We all know about Under Armour’s Curry line. But the HOVR Havoc line brought excellent performance since it started three years ago. Does the UA HOVR Havoc 3 keep the line rolling along? Only one way to find out…
Topographical is my first thought. The pattern looks like one of those maps we all saw as kids. You know, the maps that had the different levels of land mapped (though we didn’t really know why). It kind of makes sense.
I don’t know why Under Armour switched patterns. The HOVR Havoc and HOVR Havoc 2 both used herringbone (or a variation of it) and traction was great. The UA HOVR Havoc 3 switched it up and the traction isn’t as solid as the first two models. It’s not terrible and works really well on clean courts. But it’s also a Hoover on court, sucking up all the dust you pass. The grooves vary in width, but the tightness of some of the spacing keeps dust locked in and slick bottoms the Havoc 3.
Outdoors? I wouldn’t. The pattern is thin and the rubber is soft. I could see these wearing off during the 9th point of the third game to 15 on a rough outdoor court. In short, not good for anyone who wants to play ball during a pandemic.
HOVR, but it’s not HOVR. Again, the difference between basketball HOVR and running HOVR is a problem, at least for me. I have absolutely loved HOVR cushioning since the original Phantom and Sonic. But the basketball version is a stiff, distant relative that seems more focused on response and court feel. There is little to no give or compression for impact protection in the midsole. It’s great if you’re looking for the ultimate starting block for change of direction and take off. It’s not great if you need some cushioning for your knees and back. The Havoc 3 is not soft. If you played in the Havoc and Havoc 2 you will know what to expect.
I will say, however, that transition is FANTASTIC. The Havoc feels smooth and effortless while playing and changing direction. Going from defense to full-speed offense is super fast. You will definitely feel the speed in the Havoc, just don’t jump very high to avoid heavy impacts.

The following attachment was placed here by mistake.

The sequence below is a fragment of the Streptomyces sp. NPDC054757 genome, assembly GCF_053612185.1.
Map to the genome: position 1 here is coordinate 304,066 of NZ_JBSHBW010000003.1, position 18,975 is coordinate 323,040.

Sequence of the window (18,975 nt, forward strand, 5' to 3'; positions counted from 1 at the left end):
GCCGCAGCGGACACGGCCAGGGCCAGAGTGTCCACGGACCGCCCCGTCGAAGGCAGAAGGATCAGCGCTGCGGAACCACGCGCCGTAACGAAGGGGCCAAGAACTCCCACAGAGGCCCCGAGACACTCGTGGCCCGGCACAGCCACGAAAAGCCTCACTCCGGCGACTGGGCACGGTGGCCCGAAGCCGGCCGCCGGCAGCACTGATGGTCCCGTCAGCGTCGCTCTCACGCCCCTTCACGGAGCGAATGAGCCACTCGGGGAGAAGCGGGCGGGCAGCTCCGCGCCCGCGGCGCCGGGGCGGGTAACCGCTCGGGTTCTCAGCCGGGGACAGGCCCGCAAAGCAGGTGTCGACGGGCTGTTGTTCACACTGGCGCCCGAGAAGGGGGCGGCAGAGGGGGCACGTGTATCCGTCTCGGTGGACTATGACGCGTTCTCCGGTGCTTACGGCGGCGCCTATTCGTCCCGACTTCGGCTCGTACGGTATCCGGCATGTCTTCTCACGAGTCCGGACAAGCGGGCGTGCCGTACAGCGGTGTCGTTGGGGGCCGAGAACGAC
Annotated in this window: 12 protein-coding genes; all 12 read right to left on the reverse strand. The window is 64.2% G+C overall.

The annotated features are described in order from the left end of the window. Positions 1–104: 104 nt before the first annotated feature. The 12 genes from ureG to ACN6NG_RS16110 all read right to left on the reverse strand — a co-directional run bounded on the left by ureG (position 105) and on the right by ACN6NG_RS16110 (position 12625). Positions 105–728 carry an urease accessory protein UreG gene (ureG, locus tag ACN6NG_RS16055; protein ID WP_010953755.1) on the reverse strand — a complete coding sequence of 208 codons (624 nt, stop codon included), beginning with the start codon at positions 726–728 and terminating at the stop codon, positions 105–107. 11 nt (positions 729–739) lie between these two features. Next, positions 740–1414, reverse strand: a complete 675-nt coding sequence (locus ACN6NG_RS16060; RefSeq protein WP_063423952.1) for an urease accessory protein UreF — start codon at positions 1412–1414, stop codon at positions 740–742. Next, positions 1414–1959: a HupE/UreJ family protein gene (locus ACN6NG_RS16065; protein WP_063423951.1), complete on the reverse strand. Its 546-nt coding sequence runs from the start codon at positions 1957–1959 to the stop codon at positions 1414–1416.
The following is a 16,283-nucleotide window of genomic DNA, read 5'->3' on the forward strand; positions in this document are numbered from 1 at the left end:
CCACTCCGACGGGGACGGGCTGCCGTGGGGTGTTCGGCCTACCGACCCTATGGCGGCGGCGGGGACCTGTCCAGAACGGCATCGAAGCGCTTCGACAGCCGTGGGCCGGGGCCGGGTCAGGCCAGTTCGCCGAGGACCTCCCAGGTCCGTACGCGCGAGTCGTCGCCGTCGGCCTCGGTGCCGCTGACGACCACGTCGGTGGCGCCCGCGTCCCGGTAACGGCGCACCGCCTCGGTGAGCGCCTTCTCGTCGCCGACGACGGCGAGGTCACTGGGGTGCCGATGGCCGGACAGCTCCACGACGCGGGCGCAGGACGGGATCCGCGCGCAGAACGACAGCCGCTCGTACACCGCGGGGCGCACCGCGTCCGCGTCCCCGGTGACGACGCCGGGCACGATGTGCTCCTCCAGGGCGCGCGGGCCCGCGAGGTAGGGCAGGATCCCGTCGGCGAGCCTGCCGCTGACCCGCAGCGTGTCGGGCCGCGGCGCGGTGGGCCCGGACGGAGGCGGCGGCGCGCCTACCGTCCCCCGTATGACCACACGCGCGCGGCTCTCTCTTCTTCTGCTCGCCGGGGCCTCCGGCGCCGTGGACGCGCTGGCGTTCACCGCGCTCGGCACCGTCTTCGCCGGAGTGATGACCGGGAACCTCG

Full on fuse from 2010. Seriously, this is the same material we saw on the Nike’s Hyperfuse from 10 years ago. Is that bad? No, not really. I really liked that shoe on foot. The heel is rubberized and heat molded, the midfoot is textile-backed mesh, and that same mesh runs through the forefoot where it’s covered by more fuse. The materials overall are thin and feel good on foot. They actually work while playing, keeping your foot contained while being durable.
The inside of the shoe is a 3/4 length bootie connected to the tongue. The heel has some thick padding to fill in any gaps. That leads me to my least favorite part of the shoe. For some reason, Under Armour decided to add a seam in the center of the heel padding running vertically. Every time I played in the UA HOVR Havoc 3 I got serious pain and (most of the time) a blister at the base of my Achilles tendon. I have never had that issue with an Under Armour shoe. I can’t believe they added that seam in that location. It’s asking for a hot spot.
Like almost every Under Armour shoe I’ve played in for the last ten years, the fit is on point. True to size length-wise, true to size width-wise, and the lacing system cinches the shoe up nicely without having to over-tighten and cause lace pressure. If you are a narrow footer you might be able to go down half a size. The ankle collar is angled away from the foot to cut down on blisters and that part did work. The fuse doesn’t really stretch so containment is great from start to finish. I felt a slight heel slip at first but that went away once the fuse broke in a little. Overall, once again, Under Armour knows fit.
A W-I-D-E base in the forefoot is the best support feature of the UA HOVR Havoc 3. It provides solid landings and solid planting for takeoff. The cushioning and midsole feel solid which makes the shoe feel super-stable when taking off for jumpers or rebounds. The last thing you need is a mushy midsole, which leads to the edges falling and the foot rolling over. For all the grief I gave the HOVR for being stiff and hard (I know, cue Michael Scott), it does a great job of giving the player a base to elevate from without worrying about landing.
The fit is the other main attribute of support that really dials in the Havoc 3. The lacing system is simple but does a great job of tightening the shoe so there’s very little dead space for shifting while playing. It’s not a super-supportive boot/shoe but it’s got just enough to make me feel confident on take offs and landings.
For all of my complaints about the HOVR cushioning in the basketball line, it’s led to some solid, fast-feeling shoes over the last two years. The UA Curry 7 is still a favorite in my rotation. The UA HOVR Havoc 3 fits right into that mold. It’s got nice traction on clean courts, a solid base, great fit, smooth transition, and court feel.
If you’re looking for a shoe built for shifty, ball handling, get into the lane and get creative type players, the Havoc 3 should fill all of your needs. If you need high impact protection or durable traction for outdoors hooping, you may want to keep looking (or get the UA Embiid 1 – yep, that review is coming soon).
Thanks to Under Armour for sending pairs to test. Under Armour didn’t get any editorial control of the review. This review is based on our weartesters’ experiences using the shoes for HIIT, Metcon, weightlifting workouts, running, casual wear, and more.